- Series Information
- The Oxford Handbook of Economic and Institutional Transparency
- List of Figures and Tables
- List of Contributors
- The Multifaceted Concept of Transparency
- Constitutional Transparency
- Monetary Policy Transparency
- Fiscal Policy Transparency
- Transparent and Unique Sovereign Default Risk Assessment
- Transparency and Competition Policy in an Imperfectly Competitive World
- Transparency in International Trade Policy
- Transparency of Climate Change Policies, Markets, and Corporate Practices
- Transparency of Human Resource Policy
- Transparency of Innovation Policy
- Labor Market Transparency
- Transparency of Financial Regulation
- Price Transparency and Market Integration
- Transparency and Inward Investment Incentives
- Transparency and Corruption
- Multinational Corporations’ Relationship with Political Actors: Transparency versus Opacity
- Corporate Governance and Optimal Transparency
- Transparency Differences at the Top of the Organization: Market-Pull versus Strategic Hoarding Forces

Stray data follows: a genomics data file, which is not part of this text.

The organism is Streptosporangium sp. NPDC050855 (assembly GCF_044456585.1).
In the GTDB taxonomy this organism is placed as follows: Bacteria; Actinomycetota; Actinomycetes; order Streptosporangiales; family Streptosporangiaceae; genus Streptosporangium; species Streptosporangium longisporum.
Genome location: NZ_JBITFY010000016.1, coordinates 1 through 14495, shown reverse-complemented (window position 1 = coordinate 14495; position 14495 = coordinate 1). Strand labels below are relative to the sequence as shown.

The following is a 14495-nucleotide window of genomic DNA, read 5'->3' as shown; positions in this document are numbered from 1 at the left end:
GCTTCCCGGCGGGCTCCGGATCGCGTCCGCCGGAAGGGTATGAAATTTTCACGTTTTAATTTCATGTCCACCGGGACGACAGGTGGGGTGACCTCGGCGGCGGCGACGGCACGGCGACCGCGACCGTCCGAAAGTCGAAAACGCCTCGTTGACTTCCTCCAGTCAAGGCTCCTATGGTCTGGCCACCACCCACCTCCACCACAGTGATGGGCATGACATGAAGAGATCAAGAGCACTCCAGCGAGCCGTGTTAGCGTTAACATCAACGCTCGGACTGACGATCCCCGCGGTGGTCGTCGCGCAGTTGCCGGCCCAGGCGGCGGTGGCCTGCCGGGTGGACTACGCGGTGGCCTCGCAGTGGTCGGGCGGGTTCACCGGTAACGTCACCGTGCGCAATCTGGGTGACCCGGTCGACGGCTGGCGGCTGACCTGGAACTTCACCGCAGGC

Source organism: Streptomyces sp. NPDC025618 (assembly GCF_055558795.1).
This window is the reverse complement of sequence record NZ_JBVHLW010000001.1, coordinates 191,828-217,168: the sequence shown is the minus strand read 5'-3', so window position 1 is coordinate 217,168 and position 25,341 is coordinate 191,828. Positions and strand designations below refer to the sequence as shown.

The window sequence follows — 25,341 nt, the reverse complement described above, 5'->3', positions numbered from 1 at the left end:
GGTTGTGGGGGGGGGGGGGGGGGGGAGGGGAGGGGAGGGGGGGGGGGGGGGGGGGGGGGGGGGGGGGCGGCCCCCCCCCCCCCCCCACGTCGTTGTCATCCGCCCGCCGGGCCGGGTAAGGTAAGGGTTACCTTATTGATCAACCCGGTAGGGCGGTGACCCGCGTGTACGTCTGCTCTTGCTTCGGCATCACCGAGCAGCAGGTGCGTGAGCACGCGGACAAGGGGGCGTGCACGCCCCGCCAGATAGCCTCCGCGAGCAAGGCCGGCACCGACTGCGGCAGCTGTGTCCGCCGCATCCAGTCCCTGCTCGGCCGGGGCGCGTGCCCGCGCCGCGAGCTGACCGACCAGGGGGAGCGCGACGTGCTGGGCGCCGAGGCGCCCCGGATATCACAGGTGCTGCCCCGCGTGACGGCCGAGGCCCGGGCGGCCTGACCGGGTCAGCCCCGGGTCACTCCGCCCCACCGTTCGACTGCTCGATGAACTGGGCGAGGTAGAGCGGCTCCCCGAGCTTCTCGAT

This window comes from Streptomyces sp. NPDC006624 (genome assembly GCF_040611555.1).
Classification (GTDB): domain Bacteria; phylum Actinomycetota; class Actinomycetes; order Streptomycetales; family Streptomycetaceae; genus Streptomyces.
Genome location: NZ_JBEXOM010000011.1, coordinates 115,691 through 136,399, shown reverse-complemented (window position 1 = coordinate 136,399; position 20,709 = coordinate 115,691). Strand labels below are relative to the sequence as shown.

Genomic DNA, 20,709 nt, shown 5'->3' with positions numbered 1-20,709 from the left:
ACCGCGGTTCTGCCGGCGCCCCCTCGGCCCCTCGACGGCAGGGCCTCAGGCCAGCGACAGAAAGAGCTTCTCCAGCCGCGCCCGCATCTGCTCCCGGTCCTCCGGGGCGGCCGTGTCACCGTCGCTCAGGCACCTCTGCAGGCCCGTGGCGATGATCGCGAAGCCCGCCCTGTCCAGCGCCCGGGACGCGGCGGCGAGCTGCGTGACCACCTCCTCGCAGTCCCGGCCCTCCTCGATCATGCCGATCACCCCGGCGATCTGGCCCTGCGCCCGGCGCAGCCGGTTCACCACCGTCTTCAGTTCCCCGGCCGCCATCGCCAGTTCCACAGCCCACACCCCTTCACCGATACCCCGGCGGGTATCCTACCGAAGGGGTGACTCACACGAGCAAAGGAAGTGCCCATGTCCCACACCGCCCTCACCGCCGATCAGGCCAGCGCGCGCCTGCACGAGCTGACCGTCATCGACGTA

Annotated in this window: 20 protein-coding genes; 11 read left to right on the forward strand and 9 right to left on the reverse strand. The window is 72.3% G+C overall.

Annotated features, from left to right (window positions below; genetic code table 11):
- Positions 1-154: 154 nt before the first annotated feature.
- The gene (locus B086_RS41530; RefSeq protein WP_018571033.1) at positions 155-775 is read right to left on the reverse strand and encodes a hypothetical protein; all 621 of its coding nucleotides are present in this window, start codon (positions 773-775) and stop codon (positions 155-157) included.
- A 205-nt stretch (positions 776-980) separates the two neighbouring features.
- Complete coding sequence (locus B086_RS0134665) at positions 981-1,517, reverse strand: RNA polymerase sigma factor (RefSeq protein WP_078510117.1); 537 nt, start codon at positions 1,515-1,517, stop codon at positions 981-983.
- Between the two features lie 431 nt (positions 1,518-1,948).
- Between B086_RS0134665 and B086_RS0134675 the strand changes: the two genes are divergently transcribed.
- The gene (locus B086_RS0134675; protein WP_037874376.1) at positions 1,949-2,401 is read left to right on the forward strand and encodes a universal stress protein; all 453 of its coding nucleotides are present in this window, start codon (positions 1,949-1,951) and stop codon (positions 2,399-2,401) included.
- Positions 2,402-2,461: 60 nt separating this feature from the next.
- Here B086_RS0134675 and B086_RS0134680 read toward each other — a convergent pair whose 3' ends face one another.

- Governance Transparency and the Institutions of Capitalism: Implications for Finance
- Transparency and Executive Compensation
- Transparency and Disclosure in the Global Microfinance Industry
- Accounting Transparency and International Standard Setting
- Transparency of Fair Value Accounting and Tax
- Transparency of Corporate Risk Management and Performance
- Stress Testing, Transparency, and Uncertainty in European Banking: What Impacts?
- Author Index
- Subject Index
Abstract and Keywords
This chapter explores different aspects of information and transparency in the labor market. It begins by providing an overview of labor supply, labor demand, and labor remuneration and the reasons for the lack of transparency in the labor market. It then discusses the complications regarding transparency in the context of international migration, the conditions for migrant workers, and public policy. Finally, the chapter highlights serious problems that arise from a lack of transparency in the labor market.
Eskil Wadensjö, Professor of Economics at the Swedish Institute for Social Research (SOFI) at Stockholm University, Stockholm, Sweden.
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